A hip replacement can disrupt your life for several months, so you want to know ahead of time what you can expect after the surgery. Your orthopedic surgeon will probably provide you with information you need regarding the surgical procedure and recovery. Here are four things you may want to discuss with your surgeon so you can be fully prepared.
1. Changes You Should Make To Your Lifestyle
All kinds of surgery have risks associated with them, but you can do things to lower your risks. If you have bad lifestyle habits now, talk to your doctor about how they might affect your recovery and what you can do to make changes before you have your operation.
Unless you need emergency surgery, you might have enough time to lose some weight, stop drinking, stop smoking, and adjust supplements and medications that might interfere with your healing.
2. How You Should Prepare Your Home For Recovery
Find out if your doctor plans to discharge you home or to a rehab center after your hip replacement. If you'll be going home, learn what equipment you'll need and how you should prepare your home so you can return to a safe environment with everything already in place.
You might need a wheelchair, bedside commode, walker, or even a hospital bed. You may need to move your bed downstairs and move things around in your kitchen so you can get snacks and drinks easily.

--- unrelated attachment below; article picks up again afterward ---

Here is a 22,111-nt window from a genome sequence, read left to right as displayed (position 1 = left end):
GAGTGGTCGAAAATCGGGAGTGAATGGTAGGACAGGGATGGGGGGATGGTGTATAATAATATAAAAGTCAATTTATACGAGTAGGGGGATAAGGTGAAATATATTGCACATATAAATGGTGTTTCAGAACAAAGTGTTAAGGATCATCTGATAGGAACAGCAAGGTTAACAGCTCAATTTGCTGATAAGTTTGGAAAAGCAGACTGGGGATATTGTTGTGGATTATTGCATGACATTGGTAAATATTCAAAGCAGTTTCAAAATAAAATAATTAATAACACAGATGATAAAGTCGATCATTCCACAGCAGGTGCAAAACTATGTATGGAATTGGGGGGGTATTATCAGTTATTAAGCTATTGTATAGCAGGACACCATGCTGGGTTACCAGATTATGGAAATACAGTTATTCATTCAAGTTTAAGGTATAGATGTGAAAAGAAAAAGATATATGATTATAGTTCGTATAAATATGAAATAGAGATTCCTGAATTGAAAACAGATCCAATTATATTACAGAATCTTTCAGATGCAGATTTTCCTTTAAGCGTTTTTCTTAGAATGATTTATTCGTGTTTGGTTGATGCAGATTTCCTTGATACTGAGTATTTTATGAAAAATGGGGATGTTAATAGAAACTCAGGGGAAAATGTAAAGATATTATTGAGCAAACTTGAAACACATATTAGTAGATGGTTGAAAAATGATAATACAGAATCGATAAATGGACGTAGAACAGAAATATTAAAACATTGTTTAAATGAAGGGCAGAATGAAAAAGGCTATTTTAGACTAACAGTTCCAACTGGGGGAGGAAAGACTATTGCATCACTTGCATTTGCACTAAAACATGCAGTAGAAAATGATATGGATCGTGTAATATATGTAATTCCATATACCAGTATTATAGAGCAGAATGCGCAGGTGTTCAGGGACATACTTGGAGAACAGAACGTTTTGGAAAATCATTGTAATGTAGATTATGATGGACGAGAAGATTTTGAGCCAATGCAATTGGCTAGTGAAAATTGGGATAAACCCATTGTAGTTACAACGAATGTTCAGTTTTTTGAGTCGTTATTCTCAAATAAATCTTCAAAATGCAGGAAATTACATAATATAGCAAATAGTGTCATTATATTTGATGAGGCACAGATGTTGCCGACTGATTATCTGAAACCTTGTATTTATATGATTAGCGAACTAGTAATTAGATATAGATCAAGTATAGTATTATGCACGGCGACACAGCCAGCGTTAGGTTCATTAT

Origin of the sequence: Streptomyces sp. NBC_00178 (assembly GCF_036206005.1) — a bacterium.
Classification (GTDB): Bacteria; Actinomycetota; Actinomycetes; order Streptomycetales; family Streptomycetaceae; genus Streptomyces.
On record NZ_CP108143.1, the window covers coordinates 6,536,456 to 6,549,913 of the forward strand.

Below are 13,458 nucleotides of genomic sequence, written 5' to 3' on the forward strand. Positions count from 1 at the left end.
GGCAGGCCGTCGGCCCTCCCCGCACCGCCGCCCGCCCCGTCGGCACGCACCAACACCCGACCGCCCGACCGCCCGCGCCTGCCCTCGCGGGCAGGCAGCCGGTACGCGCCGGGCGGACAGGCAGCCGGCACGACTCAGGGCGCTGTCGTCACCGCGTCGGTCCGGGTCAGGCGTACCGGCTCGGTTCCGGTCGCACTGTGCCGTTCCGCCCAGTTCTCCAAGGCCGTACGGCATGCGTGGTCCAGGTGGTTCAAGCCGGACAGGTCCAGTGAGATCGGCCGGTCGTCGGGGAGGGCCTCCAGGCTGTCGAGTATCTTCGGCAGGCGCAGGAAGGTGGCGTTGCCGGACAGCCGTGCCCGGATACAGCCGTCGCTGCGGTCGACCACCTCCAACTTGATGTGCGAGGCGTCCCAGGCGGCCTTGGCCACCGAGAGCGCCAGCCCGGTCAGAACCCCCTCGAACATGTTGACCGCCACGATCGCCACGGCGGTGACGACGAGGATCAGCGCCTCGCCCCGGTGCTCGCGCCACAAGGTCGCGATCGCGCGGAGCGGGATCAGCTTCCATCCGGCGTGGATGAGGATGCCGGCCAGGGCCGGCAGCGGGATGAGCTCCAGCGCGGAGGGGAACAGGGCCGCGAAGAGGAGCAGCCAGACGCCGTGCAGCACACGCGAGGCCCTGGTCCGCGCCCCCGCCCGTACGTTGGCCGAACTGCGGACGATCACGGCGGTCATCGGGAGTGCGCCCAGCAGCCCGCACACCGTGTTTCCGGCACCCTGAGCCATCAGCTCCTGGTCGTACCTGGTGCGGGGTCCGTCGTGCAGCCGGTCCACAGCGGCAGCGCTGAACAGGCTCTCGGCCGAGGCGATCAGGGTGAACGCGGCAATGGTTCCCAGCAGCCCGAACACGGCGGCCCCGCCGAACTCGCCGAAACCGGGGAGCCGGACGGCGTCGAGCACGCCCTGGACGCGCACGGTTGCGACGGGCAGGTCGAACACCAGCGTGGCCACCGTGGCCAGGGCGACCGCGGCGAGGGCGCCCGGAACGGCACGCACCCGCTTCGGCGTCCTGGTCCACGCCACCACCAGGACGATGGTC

3. What You'll Do About Pain Control
Know what to expect when it comes to pain after your hip replacement. You may be groggy and lethargic after your surgery and not able to think clearly. You'll want to know in advance how you should take pain medication and other drugs needed during your recovery.
Leave yourself notes and have a family member or friend stay with you a few days if you live alone so you have help until you're able to care for yourself independently.
4. How You'll Regain Your Mobility
If you're to be successful with a home recovery, you'll need to follow your orthopedic surgeon's instructions carefully. You don't want to get lax and not do your daily exercises or you may not heal properly. Your surgeon can explain when you'll start moving around in the hospital and what you should be able to do before you can be discharged home.
You'll probably need physical therapy sessions and to also do limited exercises at home that build in intensity as you heal. Your doctor will check your progress during your recovery and let you know when it's safe to walk up and down stairs, swim, go for long walks, and return to your normal daily activities.
For additional tips, reach out to a local orthopedic surgeon.